I felt I was quite familiar with this geisha by the time we jumped into the wax. We continued with the thumbnail theme and worked on 3″x3″ Bristol paper. This was a challenge in of itself – I had never really sketched with wax before and I was using an Enkaustiko’s slanted bristle brush which was quickly becoming my new best friend. Working so small forced you to not get lost in the details. And don’t even think about fusing! I am the fuse queen – smooth seamless wax surfaces? Fuget about it! Charlie’s work is super textured with dynamic brushstrokes and she doesn’t worry about fusing her pieces. So for two days I put the torch on the back burner (pun intended) and embraced the textured brushstroke. What I learned from the geisha was that I was working too opaquely. I could build up layers of un-pigmented wax medium instead of just laying down WHITE. This was an eye-opening revelation. Take a closer look at the 3 geisha thumbnails. (left) My first attempt (middle) Charlie’s example (right) my second attempt. There are two sides to the coin with this type of layering. On the one side you can build up beautifully transparent layered highlights. On the flip side the build up creates a 3D effect. Did I mention how I covet the flat encaustic surface? By building up these layers I totally had to release the flat surface. Tough to do, but hey, I came here to learn so flat surface OUT THE WINDOW! Smooth brushstrokes OUT THE WINDOW! Fusing OUT THE WINDOW! Charlie came by and gave me some advice and instruction, “Why don’t you give this one a whirl?” Out comes the blurry alien child and once again I feel my blood pressure rising. I thought to myself, “I don’t like this picture. I don’t like babies. It’s not that I couldn’t paint this picture – I could paint it if I wanted to. I just don’t want to. I hate this picture!” Once again I put it aside.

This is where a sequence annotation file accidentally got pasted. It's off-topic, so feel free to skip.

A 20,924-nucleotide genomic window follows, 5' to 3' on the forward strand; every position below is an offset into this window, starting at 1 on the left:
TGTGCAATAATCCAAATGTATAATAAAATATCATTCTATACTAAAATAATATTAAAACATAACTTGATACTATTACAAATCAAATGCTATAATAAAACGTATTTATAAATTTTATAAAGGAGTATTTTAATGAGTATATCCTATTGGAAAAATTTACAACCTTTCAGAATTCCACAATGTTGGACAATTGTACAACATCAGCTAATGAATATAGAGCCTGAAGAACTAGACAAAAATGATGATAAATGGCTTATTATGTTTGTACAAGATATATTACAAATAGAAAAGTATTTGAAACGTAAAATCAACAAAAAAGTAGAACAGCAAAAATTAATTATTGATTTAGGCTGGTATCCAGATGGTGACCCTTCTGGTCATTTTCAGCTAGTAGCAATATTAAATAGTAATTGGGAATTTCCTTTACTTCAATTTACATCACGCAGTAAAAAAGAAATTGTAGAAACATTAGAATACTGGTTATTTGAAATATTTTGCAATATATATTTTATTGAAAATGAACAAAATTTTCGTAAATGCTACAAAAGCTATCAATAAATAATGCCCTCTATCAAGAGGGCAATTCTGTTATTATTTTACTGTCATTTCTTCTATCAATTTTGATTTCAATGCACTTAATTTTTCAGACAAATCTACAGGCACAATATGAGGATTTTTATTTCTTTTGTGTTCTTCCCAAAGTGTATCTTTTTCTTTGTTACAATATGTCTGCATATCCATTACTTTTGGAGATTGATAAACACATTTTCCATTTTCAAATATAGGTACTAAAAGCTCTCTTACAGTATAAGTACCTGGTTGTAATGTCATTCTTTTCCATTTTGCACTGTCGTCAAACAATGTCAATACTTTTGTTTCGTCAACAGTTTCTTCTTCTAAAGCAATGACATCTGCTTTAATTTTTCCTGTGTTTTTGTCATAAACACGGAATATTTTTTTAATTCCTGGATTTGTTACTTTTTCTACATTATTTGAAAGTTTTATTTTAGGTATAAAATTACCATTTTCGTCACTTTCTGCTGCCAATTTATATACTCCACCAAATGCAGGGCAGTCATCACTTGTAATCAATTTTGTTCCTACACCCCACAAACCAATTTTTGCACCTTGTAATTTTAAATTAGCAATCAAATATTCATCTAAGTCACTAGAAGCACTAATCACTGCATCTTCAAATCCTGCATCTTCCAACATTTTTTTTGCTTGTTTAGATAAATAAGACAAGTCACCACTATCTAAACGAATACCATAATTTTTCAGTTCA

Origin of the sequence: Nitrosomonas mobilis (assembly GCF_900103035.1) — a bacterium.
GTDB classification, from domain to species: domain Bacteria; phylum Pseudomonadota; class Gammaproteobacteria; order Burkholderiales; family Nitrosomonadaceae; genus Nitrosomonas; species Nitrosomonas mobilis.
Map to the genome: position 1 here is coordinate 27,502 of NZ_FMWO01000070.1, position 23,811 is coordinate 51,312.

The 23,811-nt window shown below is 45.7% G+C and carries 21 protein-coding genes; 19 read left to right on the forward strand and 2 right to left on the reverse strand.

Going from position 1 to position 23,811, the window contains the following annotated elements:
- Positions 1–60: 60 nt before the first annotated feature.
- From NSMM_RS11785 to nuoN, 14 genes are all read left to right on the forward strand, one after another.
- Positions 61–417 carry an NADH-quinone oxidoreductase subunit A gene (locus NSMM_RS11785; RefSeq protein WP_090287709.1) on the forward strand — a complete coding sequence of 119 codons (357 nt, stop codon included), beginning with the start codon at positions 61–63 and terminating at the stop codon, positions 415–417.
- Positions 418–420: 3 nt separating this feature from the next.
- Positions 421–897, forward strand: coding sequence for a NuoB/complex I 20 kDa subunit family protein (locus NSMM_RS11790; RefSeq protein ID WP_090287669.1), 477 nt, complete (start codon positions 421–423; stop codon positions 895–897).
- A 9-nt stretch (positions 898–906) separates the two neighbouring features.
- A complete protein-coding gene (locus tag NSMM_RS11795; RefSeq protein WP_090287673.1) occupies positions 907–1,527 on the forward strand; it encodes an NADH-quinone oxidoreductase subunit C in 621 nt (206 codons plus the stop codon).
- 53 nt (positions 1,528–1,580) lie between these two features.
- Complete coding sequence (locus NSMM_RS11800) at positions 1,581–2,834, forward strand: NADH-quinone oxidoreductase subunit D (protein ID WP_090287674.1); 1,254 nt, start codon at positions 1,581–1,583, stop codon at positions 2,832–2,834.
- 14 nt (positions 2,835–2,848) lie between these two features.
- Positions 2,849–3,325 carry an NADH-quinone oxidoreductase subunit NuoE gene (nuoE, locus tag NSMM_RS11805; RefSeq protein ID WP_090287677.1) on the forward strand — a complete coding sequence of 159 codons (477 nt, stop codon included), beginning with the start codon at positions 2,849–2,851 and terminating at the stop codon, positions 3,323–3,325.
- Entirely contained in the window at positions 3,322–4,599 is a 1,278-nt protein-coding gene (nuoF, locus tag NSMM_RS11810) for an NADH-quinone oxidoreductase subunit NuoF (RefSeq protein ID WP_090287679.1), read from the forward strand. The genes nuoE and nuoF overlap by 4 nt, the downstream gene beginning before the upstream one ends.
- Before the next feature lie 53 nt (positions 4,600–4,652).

Day 2: By this time I realized that my masterpiece study of “Girl With a Pearl Earring” wasn’t going to happen. I was also secretly disappointed that I hadn’t painted anything “pretty”, especially because I’m darn good at painting portraits and I know my way around encaustics! I can paint a rockin’ portrait! I teach encaustics – I should know how to do this stuff! What are the other students thinking when they look at my pieces? How come this is so hard?!